Journey through the cuisine of the Bene Israelis of India with Esther David
An excerpt from Esther David's Bene Appetit The Cuisine of Indian Jews
It is impossible to write about Jewish food without mentioning the laws of kosher, which includes slaughter of animals in a specific manner. The dietary laws also specify a list of clean and unclean birds and animals. It is prohibited to eat animals without cloven hooves. As mentioned before, there is a strict separation of meat and dairy in Jewish homes. Sometimes, kosher meat is not available in India, so many Indian Jews eat only vegetarian food through the year, waiting for special occasions or festivals when meat that has been slaughtered in accordance with the kosher law is available at the synagogue.
Some two thousand years ago, on their arrival in India, Jews must have realised that coconut milk was the perfect substitute for dairy products. Rarely will you find a Bene Israel home that does not have coconut, lemon, tamarind and saffron in the kitchen, all of which which are commonly added to their curries.
Idol worship is prohibited in Judaism, but Bene Israel Jews of western India have taken the liberty of worshipping Prophet Elijah, whose poster can be seen in their homes. They also have a ceremony for wish fulfilment, which is held for Prophet Elijah as a form of thanksgiving, known as malida. The entire community is invited to partake in a malida ceremony, for which a minyan (quorum) of ten men is a must. Poha or flaked rice has a strong influence on Indian Jewish food and is an important ingredient of the malida platter. The poha is washed, mixed with grated coconut, garnished with raisins and chopped nuts, along with dates, apples, bananas or any other seasonal fruit, such as mangoes, and even with red rose petals. Sometimes, an entire pomegranate is placed in the centre of the malida platter as a symbol of unity, or its seeds are sprinkled over the poha.
Bene Israel Jews also make a New Year halva known as chik-cha-halva. This is a wheat halva that is different from traditional Indian dairy-based sweets, though it does have a few similarities with Goan and Parsi desserts. This halva is a quintessential part of Bene Israel cuisine.
And, while matzo is available off the rack in Western countries, Indian Jews have always made their own hand-rolled flatbread, that is, matzo bread made with unleavened dough. Indian matzo is different from the matzo seen all over the world. Similarly, hand-rolled flatbread known as chapatti or bhakhri is made with wholewheat flour and has pride of place on the Shabbath table instead of the traditional challah bread made in Western countries.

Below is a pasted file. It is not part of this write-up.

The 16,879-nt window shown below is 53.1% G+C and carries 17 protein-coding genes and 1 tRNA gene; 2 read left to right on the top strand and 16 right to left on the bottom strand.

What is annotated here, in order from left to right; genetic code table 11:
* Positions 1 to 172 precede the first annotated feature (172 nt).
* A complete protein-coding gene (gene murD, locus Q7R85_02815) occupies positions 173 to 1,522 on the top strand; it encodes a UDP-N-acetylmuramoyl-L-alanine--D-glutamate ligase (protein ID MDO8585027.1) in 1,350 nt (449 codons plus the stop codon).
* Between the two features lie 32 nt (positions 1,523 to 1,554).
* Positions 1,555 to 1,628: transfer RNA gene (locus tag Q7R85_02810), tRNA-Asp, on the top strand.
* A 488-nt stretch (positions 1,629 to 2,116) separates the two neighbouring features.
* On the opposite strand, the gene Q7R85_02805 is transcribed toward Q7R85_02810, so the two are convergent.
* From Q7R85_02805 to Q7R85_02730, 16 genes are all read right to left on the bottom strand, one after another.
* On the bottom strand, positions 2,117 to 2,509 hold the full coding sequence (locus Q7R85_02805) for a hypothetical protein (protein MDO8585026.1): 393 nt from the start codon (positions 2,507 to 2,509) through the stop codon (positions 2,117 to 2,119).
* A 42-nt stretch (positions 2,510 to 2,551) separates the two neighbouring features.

In the absence of kosher wine in India, Jewish communities make sherbet with grapes or blackcurrants. The blackcurrants are washed, soaked in a bowl of water for ten minutes, drained, crushed, strained, cooled and then bottled. This juice is poured into a goblet for Kiddush during the Shabbath prayers; it is also made in large quantities for the Passover Seder and for breaking the fast of Yom Kippur.
The largest Indian Jewish community, Bene Israel Jews, have been living in India for more than two thousand years. In Hebrew, Bene Israel means 'Children of Israel'. They came to India from Israel after the fall of King Solomon's second temple in 70 CE, fleeing from Greek persecution.
They were shipwrecked near Alibaug, where they continued to stay before they settled in Mumbai and western India. They kept their Biblical names, but added the name of their village to their surnames. For example, my family comes from a village known as Danda, so my last name is Dandekar, which I do not use. They believe that India is their motherland, as it is the only country in the world where they have never faced persecution.
Bene Israel Jews who settled on the Konkan coast worked as oil pressers in the villages around Alibaug, near Mumbai. They observed Shabbath from Friday evening to Saturday evening and were known as Shanivar telis or Saturday oil pressers.
As a memorial to the Bene Israel Jews, a tall column with a star-shaped pedestal was installed in Navgaon, near Alibaug in 1992. It is built over two wells, which bear testimony to their arrival in India. It is known that even when they arrived in India, they would circumcise the male children and observe dietary laws. Slowly, Bene Israel Jews assimilated into Indian life while absorbing some Indian customs, yet retaining their Jewish identity. The British and the Dutch recognised them and gave them a religious education and books.
The Indian Jews have many Indian influences in their lifestyle, such as food habits, dress, jewellery and even cultural practices like the mehendi or henna ceremonies during weddings. Their rituals include the use of coconut, cloves, areca nut, areca leaves or paan leaves, myrtle leaves, the bijora or citron fruit, catnip leaves and local fragrant red roses. Maharashtrian, Konkani and Gujarati influences can also be seen in the apparel of the Bene Israel women, as they wear saris and bangles and weave flowers in their hair.
The Jewish communities in India stick to their roots in their celebrations of festivals and holidays. Jewish festivals are celebrated from September to August, such as the Jewish New Year or Rosh Hashanah, the Sukkot, Simchat Torah, Tisha-B'Av, Hanukkah, the Festival of Trees, Purim and Passover. Circumcisions, bar mitzvahs, engagements, weddings and naming ceremonies of newborn children feature a malida. The Shabbath spread is always made on a Friday evening, as the food must last till Saturday.
This is an edited excerpt, which originally appeared in Bene Appetit The Cuisine of Indian Jews (Harper Collins) by Esther David.